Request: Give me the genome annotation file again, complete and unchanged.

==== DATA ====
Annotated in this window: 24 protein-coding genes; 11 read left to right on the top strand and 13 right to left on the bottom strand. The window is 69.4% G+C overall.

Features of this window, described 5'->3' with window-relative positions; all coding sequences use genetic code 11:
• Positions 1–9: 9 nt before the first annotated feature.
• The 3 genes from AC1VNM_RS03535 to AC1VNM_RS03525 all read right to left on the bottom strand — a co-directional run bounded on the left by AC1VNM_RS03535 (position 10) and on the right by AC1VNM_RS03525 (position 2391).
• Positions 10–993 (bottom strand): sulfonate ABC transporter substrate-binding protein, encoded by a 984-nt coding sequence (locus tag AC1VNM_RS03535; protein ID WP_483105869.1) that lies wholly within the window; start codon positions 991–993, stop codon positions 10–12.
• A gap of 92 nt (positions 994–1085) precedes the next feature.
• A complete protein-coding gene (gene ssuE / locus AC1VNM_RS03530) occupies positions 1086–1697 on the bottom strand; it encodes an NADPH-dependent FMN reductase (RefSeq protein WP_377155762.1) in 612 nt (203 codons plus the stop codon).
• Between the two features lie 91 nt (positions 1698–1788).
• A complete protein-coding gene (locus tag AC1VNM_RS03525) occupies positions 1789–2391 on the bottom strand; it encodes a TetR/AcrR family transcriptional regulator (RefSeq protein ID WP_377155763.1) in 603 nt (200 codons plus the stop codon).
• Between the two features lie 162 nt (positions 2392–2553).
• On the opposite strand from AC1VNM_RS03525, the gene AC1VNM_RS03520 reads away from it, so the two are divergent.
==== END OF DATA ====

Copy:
Annotated in this window: 24 protein-coding genes; 11 read left to right on the top strand and 13 right to left on the bottom strand. The window is 69.4% G+C overall.

Features of this window, described 5'->3' with window-relative positions; all coding sequences use genetic code 11:
• Positions 1–9: 9 nt before the first annotated feature.
• The 3 genes from AC1VNM_RS03535 to AC1VNM_RS03525 all read right to left on the bottom strand — a co-directional run bounded on the left by AC1VNM_RS03535 (position 10) and on the right by AC1VNM_RS03525 (position 2391).
• Positions 10–993 (bottom strand): sulfonate ABC transporter substrate-binding protein, encoded by a 984-nt coding sequence (locus tag AC1VNM_RS03535; protein ID WP_483105869.1) that lies wholly within the window; start codon positions 991–993, stop codon positions 10–12.
• A gap of 92 nt (positions 994–1085) precedes the next feature.
• A complete protein-coding gene (gene ssuE / locus AC1VNM_RS03530) occupies positions 1086–1697 on the bottom strand; it encodes an NADPH-dependent FMN reductase (RefSeq protein WP_377155762.1) in 612 nt (203 codons plus the stop codon).
• Between the two features lie 91 nt (positions 1698–1788).
• A complete protein-coding gene (locus tag AC1VNM_RS03525) occupies positions 1789–2391 on the bottom strand; it encodes a TetR/AcrR family transcriptional regulator (RefSeq protein ID WP_377155763.1) in 603 nt (200 codons plus the stop codon).
• Between the two features lie 162 nt (positions 2392–2553).
• On the opposite strand from AC1VNM_RS03525, the gene AC1VNM_RS03520 reads away from it, so the two are divergent.